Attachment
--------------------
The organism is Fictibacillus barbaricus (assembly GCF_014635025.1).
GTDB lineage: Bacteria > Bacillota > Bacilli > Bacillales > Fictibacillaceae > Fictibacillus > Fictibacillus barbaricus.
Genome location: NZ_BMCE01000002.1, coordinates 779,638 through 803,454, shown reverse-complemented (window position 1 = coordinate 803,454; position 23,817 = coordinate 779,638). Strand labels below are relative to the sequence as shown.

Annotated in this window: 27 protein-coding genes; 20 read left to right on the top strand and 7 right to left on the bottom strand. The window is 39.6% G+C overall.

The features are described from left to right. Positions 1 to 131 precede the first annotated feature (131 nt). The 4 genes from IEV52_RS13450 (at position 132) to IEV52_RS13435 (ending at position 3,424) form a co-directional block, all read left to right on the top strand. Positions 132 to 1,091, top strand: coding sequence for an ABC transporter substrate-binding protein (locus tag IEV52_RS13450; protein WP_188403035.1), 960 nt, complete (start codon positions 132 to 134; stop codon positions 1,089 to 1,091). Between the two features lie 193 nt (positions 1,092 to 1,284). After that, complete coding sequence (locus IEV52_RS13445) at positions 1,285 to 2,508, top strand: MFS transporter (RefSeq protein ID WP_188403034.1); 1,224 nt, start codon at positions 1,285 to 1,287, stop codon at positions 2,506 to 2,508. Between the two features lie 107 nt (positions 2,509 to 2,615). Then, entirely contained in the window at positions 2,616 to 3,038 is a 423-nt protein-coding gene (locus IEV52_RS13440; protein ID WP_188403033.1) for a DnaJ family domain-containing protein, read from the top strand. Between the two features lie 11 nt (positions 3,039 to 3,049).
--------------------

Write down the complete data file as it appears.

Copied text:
The organism is Fictibacillus barbaricus (assembly GCF_014635025.1).
GTDB lineage: Bacteria > Bacillota > Bacilli > Bacillales > Fictibacillaceae > Fictibacillus > Fictibacillus barbaricus.
Genome location: NZ_BMCE01000002.1, coordinates 779,638 through 803,454, shown reverse-complemented (window position 1 = coordinate 803,454; position 23,817 = coordinate 779,638). Strand labels below are relative to the sequence as shown.

Annotated in this window: 27 protein-coding genes; 20 read left to right on the top strand and 7 right to left on the bottom strand. The window is 39.6% G+C overall.

The features are described from left to right. Positions 1 to 131 precede the first annotated feature (131 nt). The 4 genes from IEV52_RS13450 (at position 132) to IEV52_RS13435 (ending at position 3,424) form a co-directional block, all read left to right on the top strand. Positions 132 to 1,091, top strand: coding sequence for an ABC transporter substrate-binding protein (locus tag IEV52_RS13450; protein WP_188403035.1), 960 nt, complete (start codon positions 132 to 134; stop codon positions 1,089 to 1,091). Between the two features lie 193 nt (positions 1,092 to 1,284). After that, complete coding sequence (locus IEV52_RS13445) at positions 1,285 to 2,508, top strand: MFS transporter (RefSeq protein ID WP_188403034.1); 1,224 nt, start codon at positions 1,285 to 1,287, stop codon at positions 2,506 to 2,508. Between the two features lie 107 nt (positions 2,509 to 2,615). Then, entirely contained in the window at positions 2,616 to 3,038 is a 423-nt protein-coding gene (locus IEV52_RS13440; protein ID WP_188403033.1) for a DnaJ family domain-containing protein, read from the top strand. Between the two features lie 11 nt (positions 3,039 to 3,049).